On Monday, the 6th of April last, the moment that I got information of Joseph Trigger's having endeavoured to abscond in the American brig Criterion, Capt. Hunt, I went to Mr. De Veer, in order to get a petition drawn out for an arrest against his person; but I found that Mr. De Veer was in Essequebo, attending the Courts then sitting there. However, as he had formerly told me that it was the same thing whether I applied to him in the business or to Mr. Cantzlaar, his partner, I called on that gentlemen [sic], and informed him of the circumstance that had taken place, and what I wished to have done; which (though all the papers relating to the debt were in his possession) he declined to do, till I should procure certificates that Joseph Trigger had made an attempt to escape from the Colony, which I got immediately, on application, and carried them to Mr. Cantzlaar, who then refused to do any thing in it whatever, as he said he had formerly been Mr. Trigger's lawyer, defending in the same affair, several years ago; and his refusing to get an arrest out is the more surprising to me as he had f 70 15 in his hands, over and above all the expences previously incurred in the suit, as appears by his own account. He, however, recommended me to call on Mr. Van Berckel with the papers, who, as Mr. De Veer's friend, would no doubt do the needful for me. Here let me remark, that a diffidence of my own abilities prevented me, at that time, from drawing up a petition myself to His Excellency the Governor for an arrest; and I was averse to employ another lawyer, as, by doing so, I might have offended Mr. De Veer. To Mr. Van Berckel I therefore went, and communicated to him all the circumstances of the case, and that I had been informed that Joseph Trigger was seen that morning posting [sir] up the coast. He promised to attend to the business, and observed, as it was too late to accomplish it that day, to wait on him the next morning; which I did, and, to my surprise, received a message to call on the succeeding day! During Tuesday the 7th, I heard further accounts of Mr. Trigger; in particulr, that he was met, the preceding evening, by G. James, Esq. far advanced on the East Coast; which left no room to doubt but that his destination would be, in the first place, Berbice; consequently, as I despaired of getting an arrest out sooner than the next day, I availed myself through the interest of Mr. Fullerton, of a letter from Mr. Frankland to His Excellency Governor Gordon, to stop him, if found there; which I instantly sent off by a messenger over-land, and, the same day, drew up a petition to His Excellency Major-General Carmichael, to be presented by myself, should Mr. Van Berckel not have done the needful; which, on application next morning, I found he had not, but had given the papers to Mr. De Veer, then returned from Essequebo. I accordingly delivered in my own petition; which was promptly granted, and immediately forwarded, by a most respectable character in this town, whose good advice in this business I shall at all times gratefully acknowledge, to a gentleman in Berbice, to be put in force there - a plan which I considered as more likely to succeed for the arresting of Joseph Trigger than if I had gone up with it myself. However, all my endeavours proved unavailing, owing, no doubt, to the delays that had occurred; for Mr. Trigger had been seen in Berbice before the arrest reached there.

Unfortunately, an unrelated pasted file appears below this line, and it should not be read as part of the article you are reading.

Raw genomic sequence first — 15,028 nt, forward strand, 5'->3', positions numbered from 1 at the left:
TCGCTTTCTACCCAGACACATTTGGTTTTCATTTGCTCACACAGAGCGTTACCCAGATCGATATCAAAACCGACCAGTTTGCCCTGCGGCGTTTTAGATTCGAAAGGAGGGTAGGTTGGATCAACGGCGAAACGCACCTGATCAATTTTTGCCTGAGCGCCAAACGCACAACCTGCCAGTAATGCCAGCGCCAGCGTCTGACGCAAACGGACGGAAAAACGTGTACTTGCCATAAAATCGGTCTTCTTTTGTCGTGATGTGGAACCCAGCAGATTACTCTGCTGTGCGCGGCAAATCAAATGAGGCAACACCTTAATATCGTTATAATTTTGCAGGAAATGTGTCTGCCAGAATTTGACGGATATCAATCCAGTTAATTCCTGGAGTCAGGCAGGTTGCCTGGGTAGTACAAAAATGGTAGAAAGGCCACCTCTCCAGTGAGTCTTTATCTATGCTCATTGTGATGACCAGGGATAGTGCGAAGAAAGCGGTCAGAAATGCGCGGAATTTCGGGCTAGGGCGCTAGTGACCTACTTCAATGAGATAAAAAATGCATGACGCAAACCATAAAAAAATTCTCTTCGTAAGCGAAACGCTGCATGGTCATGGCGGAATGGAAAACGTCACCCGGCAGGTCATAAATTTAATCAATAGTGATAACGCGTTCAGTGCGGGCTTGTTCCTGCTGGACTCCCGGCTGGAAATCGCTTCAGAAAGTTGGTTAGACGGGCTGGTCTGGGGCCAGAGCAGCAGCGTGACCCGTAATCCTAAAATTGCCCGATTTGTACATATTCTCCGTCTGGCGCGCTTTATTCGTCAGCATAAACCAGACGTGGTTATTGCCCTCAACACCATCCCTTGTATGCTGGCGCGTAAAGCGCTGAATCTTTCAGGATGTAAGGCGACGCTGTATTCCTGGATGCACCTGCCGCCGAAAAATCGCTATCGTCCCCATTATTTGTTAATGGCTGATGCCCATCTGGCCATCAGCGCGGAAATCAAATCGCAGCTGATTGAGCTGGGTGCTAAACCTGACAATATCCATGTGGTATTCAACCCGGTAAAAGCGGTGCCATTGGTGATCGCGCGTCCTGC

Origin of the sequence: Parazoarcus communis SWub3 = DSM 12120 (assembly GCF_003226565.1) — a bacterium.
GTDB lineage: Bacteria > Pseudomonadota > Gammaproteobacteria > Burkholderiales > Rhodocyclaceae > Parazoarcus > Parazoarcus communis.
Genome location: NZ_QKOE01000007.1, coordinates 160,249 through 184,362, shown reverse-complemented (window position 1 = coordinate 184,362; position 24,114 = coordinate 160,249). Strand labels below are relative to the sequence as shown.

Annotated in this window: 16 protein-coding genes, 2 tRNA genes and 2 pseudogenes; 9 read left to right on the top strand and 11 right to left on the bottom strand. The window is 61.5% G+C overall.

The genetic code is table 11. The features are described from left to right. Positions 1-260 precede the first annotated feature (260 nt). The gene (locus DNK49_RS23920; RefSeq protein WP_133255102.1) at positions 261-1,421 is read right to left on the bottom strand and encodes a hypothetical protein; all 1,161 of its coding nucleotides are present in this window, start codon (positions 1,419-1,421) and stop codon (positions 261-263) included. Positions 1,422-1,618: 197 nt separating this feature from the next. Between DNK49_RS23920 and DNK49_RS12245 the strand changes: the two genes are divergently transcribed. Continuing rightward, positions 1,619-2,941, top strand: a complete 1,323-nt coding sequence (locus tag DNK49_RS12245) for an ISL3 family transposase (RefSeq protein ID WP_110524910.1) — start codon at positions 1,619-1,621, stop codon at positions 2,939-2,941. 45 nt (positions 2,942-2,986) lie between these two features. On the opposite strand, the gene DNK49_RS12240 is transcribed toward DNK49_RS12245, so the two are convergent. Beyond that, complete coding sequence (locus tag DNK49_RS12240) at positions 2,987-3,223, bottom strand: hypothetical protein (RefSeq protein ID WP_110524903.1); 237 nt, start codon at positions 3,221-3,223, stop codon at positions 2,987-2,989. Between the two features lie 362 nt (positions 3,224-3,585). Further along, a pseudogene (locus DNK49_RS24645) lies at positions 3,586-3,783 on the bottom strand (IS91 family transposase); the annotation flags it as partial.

A few weeks after this having elapsed, without any accounts of him, I began to give up hopes of getting hold of his person, which had I got, I have little doubt, rather than remain in prison he would have found means to pay the debt - I therefore turned my attention to the prospect of securing what property might appear to belong to him; but I could discover none, except a house in Cumingsburgh, of comparative little value in respect to the amount due by him, and it was even uncertain whether I could have succeeded in selling it at execution; the house which he owned in Middle-street Bridge-Town, I found had been sold by Mr. Kingston to Mr. Reynard, and his Negroes, formerly always about the town, were not then to be seen. The case now appeared desperate, and I had recourse to the advice of Mr. De Veer, who gave me to understand, that he had heard it hinted that Mr. Trigger's friends would come forward and give nine or ten thousand guilders for the debt, and that he supposed Mr. Buckoll to be the person to apply to on the subject; but as I did not wish to trust my own judgment with an immediate decision on that point, I first consulted with several well-informed persons in regard to it, who gave me as their decided opinion, that I should not hesitate to accept of the offer; consequently I applied to Mr. Henry Buckoll, who agreed to pay f 10,000 for an exhoneration for Mr. Trigger - f 3000 thereof payable down, and the remaining f 7000 in 4, 8, and 12 months, in equal instalments; declaring, in presence of a witness, that he had no power to act for Mr. Trigger, that he knew of no property that he possessed, except the house in Cumingsburgh, on which there was money owing, and that Trigger had sold his negroes; observing, at the same time, that he would give f 10,000 for an exhoneration to Mr. Trigger, out of friendship for him, and would rely on honesty for being reimbursed: how far Mr. Buckoll was candid with me, is to be seen from his late advertisement respecting the sale of a house and three negroes, which he has since found out to be the property of Mr. Trigger. I now leave it for the public to judge whether I did not do every thing in my power for the best.